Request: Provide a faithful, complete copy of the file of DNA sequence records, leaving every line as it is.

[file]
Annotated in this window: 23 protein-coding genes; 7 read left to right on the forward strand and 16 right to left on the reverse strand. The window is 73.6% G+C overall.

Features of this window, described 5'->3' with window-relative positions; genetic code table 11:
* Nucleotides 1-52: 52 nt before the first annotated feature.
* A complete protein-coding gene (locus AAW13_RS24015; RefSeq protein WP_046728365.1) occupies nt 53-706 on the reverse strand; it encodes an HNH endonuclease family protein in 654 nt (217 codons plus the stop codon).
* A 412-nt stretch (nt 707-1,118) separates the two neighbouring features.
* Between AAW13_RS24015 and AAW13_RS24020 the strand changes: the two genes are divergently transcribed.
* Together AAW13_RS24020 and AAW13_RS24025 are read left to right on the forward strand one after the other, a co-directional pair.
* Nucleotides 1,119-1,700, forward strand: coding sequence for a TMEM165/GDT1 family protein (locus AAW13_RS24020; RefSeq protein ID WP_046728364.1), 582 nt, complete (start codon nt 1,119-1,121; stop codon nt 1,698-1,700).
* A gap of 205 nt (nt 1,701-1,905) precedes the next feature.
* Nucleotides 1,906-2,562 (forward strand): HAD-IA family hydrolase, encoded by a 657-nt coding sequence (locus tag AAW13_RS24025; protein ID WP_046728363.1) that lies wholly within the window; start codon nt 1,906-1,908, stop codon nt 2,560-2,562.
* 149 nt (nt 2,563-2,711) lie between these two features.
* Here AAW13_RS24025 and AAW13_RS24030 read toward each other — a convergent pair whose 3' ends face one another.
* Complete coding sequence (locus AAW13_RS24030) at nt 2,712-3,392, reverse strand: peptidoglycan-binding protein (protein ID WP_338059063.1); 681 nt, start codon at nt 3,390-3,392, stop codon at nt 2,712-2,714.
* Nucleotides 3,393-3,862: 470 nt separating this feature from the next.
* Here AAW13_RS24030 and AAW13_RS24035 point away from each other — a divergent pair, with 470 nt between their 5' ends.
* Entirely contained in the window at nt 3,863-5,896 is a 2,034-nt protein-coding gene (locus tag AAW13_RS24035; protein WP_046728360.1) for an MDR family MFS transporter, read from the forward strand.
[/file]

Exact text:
Annotated in this window: 23 protein-coding genes; 7 read left to right on the forward strand and 16 right to left on the reverse strand. The window is 73.6% G+C overall.

Features of this window, described 5'->3' with window-relative positions; genetic code table 11:
* Nucleotides 1-52: 52 nt before the first annotated feature.
* A complete protein-coding gene (locus AAW13_RS24015; RefSeq protein WP_046728365.1) occupies nt 53-706 on the reverse strand; it encodes an HNH endonuclease family protein in 654 nt (217 codons plus the stop codon).
* A 412-nt stretch (nt 707-1,118) separates the two neighbouring features.
* Between AAW13_RS24015 and AAW13_RS24020 the strand changes: the two genes are divergently transcribed.
* Together AAW13_RS24020 and AAW13_RS24025 are read left to right on the forward strand one after the other, a co-directional pair.
* Nucleotides 1,119-1,700, forward strand: coding sequence for a TMEM165/GDT1 family protein (locus AAW13_RS24020; RefSeq protein ID WP_046728364.1), 582 nt, complete (start codon nt 1,119-1,121; stop codon nt 1,698-1,700).
* A gap of 205 nt (nt 1,701-1,905) precedes the next feature.
* Nucleotides 1,906-2,562 (forward strand): HAD-IA family hydrolase, encoded by a 657-nt coding sequence (locus tag AAW13_RS24025; protein ID WP_046728363.1) that lies wholly within the window; start codon nt 1,906-1,908, stop codon nt 2,560-2,562.
* 149 nt (nt 2,563-2,711) lie between these two features.
* Here AAW13_RS24025 and AAW13_RS24030 read toward each other — a convergent pair whose 3' ends face one another.
* Complete coding sequence (locus AAW13_RS24030) at nt 2,712-3,392, reverse strand: peptidoglycan-binding protein (protein ID WP_338059063.1); 681 nt, start codon at nt 3,390-3,392, stop codon at nt 2,712-2,714.
* Nucleotides 3,393-3,862: 470 nt separating this feature from the next.
* Here AAW13_RS24030 and AAW13_RS24035 point away from each other — a divergent pair, with 470 nt between their 5' ends.
* Entirely contained in the window at nt 3,863-5,896 is a 2,034-nt protein-coding gene (locus tag AAW13_RS24035; protein WP_046728360.1) for an MDR family MFS transporter, read from the forward strand.